If you have a smattering of French, then it’s not difficult to guess that Blanche de Namur is a white beer from Namur, a town in Wallonia, the French speaking part of Belgium.
Actually the Brasserie du Bocq is sited in the village of Purnode, a village about ten miles south of Namur. The brewery was founded in 1858 by an enterprising local farmer as a means of employing his farm labourers through the winter months – this of course was the time of the Industrial Revolution when the temptation to leave the land and work in the new factories must have been a temptation for out-of-work farm workers.
Blanche de Namur is a Witbier (or White Beer) – that subset of wheatbeers that include Hoegaarden and Celis White.
They tend to be hazy, almost cloudy and contrary to popular belief, that haziness is not caused by yeast sediment – you could leave a glass for hours and it won’t settle out – it’s caused by wheat yeast proteins that are colloidal and remain in suspension.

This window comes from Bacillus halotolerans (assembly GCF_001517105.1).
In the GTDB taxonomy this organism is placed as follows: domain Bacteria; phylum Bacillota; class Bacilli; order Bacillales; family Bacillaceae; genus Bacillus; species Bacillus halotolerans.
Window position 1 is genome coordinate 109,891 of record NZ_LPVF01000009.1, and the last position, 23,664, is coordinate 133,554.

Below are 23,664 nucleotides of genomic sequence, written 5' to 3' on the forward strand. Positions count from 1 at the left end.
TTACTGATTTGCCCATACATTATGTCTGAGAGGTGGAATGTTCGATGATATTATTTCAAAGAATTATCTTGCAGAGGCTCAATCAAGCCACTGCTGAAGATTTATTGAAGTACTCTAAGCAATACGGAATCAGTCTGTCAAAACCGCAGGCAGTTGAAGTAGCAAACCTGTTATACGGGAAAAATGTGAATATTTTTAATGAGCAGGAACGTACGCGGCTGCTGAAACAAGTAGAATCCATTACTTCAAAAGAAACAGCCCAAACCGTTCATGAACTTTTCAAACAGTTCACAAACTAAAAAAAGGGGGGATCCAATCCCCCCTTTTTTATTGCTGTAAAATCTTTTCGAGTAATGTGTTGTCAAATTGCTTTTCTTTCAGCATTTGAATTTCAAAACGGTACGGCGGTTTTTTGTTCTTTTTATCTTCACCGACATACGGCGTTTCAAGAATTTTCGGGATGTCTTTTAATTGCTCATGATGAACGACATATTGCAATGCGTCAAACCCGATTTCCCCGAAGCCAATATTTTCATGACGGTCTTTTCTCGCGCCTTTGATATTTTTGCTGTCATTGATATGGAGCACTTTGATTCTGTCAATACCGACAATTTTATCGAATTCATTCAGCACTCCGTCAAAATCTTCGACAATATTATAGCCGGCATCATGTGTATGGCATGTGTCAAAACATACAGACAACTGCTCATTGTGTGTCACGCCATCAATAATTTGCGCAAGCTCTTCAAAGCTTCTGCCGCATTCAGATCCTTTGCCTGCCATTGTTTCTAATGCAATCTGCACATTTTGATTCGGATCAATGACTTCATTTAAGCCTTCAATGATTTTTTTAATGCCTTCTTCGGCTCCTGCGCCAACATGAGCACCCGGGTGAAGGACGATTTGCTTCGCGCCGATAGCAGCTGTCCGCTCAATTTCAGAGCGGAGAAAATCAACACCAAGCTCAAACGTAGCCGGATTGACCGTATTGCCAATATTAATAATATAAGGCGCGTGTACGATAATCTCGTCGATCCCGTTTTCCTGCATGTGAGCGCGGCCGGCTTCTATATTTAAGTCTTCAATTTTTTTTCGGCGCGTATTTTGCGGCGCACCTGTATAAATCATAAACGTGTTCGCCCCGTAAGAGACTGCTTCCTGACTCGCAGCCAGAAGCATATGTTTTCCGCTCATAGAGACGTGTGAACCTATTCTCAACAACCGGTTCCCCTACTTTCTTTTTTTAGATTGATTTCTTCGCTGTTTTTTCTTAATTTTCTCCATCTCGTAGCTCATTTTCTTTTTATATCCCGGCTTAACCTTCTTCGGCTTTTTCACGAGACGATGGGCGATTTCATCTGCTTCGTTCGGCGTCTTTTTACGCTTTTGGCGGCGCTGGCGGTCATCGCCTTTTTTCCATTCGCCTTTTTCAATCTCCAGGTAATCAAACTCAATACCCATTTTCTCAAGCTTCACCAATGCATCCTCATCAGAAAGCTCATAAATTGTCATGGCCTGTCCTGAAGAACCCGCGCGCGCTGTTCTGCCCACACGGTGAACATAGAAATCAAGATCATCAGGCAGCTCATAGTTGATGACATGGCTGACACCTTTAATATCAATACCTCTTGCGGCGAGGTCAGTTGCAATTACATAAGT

This is described on the brewery’s website as ‘colloidal turbidity’ – a wonderful phrase, I think I have some of Colloidal Turbidity’s albums on 8 track in a cupboard somewhere!
It pours a creamy, lemonade, yellow, with a full, fluffy white head that fades slowly. It’s bottle conditioned so there’s years in there as well, but I tend to let my beers settle and pour them without disturbing the yeast too much.
The aforementioned colloidal turbidity is evident, as is the nose – coriander, orange-peel, lemon and spice. Those flavours hail from a time before hops were widely used to preserve beers.
The flavour is crisp, and yet has a creaminess, it’s closer to a Weihenstephaner than a Blue Moon or a Shock Top, and as such it’s really subtle. It tickles and teases the palate while refreshing. It’s very enjoyable and rewarding.
And in a 750ml bottle and ‘only’ 4.5% ABV it goes down a treat on a warm spring afternoon.
I’m happy to give this 4 stars – it was close to a 4.5.